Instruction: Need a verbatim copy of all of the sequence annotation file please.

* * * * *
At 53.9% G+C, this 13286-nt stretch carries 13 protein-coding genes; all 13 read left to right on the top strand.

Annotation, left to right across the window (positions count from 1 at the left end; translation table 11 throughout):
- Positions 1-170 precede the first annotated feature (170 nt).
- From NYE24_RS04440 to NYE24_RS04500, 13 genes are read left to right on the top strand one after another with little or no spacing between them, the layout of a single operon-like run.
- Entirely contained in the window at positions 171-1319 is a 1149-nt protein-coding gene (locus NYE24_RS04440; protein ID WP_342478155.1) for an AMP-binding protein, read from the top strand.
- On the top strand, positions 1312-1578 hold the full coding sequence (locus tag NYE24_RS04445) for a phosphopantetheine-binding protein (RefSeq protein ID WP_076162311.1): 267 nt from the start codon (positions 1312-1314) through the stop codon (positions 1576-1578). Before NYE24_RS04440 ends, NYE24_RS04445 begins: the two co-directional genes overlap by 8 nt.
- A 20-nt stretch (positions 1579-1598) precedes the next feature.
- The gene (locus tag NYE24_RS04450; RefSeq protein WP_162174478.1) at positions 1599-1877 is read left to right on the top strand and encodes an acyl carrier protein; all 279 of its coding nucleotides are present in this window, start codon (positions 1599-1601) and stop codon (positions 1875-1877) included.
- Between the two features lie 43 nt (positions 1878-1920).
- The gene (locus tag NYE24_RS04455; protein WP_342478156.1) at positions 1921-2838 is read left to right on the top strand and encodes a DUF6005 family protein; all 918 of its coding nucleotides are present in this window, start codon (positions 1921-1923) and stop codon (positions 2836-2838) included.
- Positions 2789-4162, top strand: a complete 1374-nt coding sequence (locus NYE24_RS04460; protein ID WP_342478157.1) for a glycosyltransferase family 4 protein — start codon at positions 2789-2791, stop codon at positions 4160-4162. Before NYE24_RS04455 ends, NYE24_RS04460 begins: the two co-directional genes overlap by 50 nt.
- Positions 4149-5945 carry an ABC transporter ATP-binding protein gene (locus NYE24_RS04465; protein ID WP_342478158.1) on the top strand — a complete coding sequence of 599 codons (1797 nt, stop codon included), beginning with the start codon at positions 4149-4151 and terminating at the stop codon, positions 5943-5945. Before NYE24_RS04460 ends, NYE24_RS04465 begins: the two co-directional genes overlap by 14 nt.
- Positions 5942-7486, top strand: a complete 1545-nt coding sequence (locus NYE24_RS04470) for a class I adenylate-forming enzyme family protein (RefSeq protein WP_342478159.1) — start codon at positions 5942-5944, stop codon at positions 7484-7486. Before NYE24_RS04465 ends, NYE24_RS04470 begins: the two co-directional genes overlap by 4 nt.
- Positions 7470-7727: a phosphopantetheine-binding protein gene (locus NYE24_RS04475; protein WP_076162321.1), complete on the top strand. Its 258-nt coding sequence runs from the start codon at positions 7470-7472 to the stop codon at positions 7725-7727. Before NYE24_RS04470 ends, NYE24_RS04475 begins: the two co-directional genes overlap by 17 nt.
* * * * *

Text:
At 53.9% G+C, this 13286-nt stretch carries 13 protein-coding genes; all 13 read left to right on the top strand.

Annotation, left to right across the window (positions count from 1 at the left end; translation table 11 throughout):
- Positions 1-170 precede the first annotated feature (170 nt).
- From NYE24_RS04440 to NYE24_RS04500, 13 genes are read left to right on the top strand one after another with little or no spacing between them, the layout of a single operon-like run.
- Entirely contained in the window at positions 171-1319 is a 1149-nt protein-coding gene (locus NYE24_RS04440; protein ID WP_342478155.1) for an AMP-binding protein, read from the top strand.
- On the top strand, positions 1312-1578 hold the full coding sequence (locus tag NYE24_RS04445) for a phosphopantetheine-binding protein (RefSeq protein ID WP_076162311.1): 267 nt from the start codon (positions 1312-1314) through the stop codon (positions 1576-1578). Before NYE24_RS04440 ends, NYE24_RS04445 begins: the two co-directional genes overlap by 8 nt.
- A 20-nt stretch (positions 1579-1598) precedes the next feature.
- The gene (locus tag NYE24_RS04450; RefSeq protein WP_162174478.1) at positions 1599-1877 is read left to right on the top strand and encodes an acyl carrier protein; all 279 of its coding nucleotides are present in this window, start codon (positions 1599-1601) and stop codon (positions 1875-1877) included.
- Between the two features lie 43 nt (positions 1878-1920).
- The gene (locus tag NYE24_RS04455; protein WP_342478156.1) at positions 1921-2838 is read left to right on the top strand and encodes a DUF6005 family protein; all 918 of its coding nucleotides are present in this window, start codon (positions 1921-1923) and stop codon (positions 2836-2838) included.
- Positions 2789-4162, top strand: a complete 1374-nt coding sequence (locus NYE24_RS04460; protein ID WP_342478157.1) for a glycosyltransferase family 4 protein — start codon at positions 2789-2791, stop codon at positions 4160-4162. Before NYE24_RS04455 ends, NYE24_RS04460 begins: the two co-directional genes overlap by 50 nt.
- Positions 4149-5945 carry an ABC transporter ATP-binding protein gene (locus NYE24_RS04465; protein ID WP_342478158.1) on the top strand — a complete coding sequence of 599 codons (1797 nt, stop codon included), beginning with the start codon at positions 4149-4151 and terminating at the stop codon, positions 5943-5945. Before NYE24_RS04460 ends, NYE24_RS04465 begins: the two co-directional genes overlap by 14 nt.
- Positions 5942-7486, top strand: a complete 1545-nt coding sequence (locus NYE24_RS04470) for a class I adenylate-forming enzyme family protein (RefSeq protein WP_342478159.1) — start codon at positions 5942-5944, stop codon at positions 7484-7486. Before NYE24_RS04465 ends, NYE24_RS04470 begins: the two co-directional genes overlap by 4 nt.
- Positions 7470-7727: a phosphopantetheine-binding protein gene (locus NYE24_RS04475; protein WP_076162321.1), complete on the top strand. Its 258-nt coding sequence runs from the start codon at positions 7470-7472 to the stop codon at positions 7725-7727. Before NYE24_RS04470 ends, NYE24_RS04475 begins: the two co-directional genes overlap by 17 nt.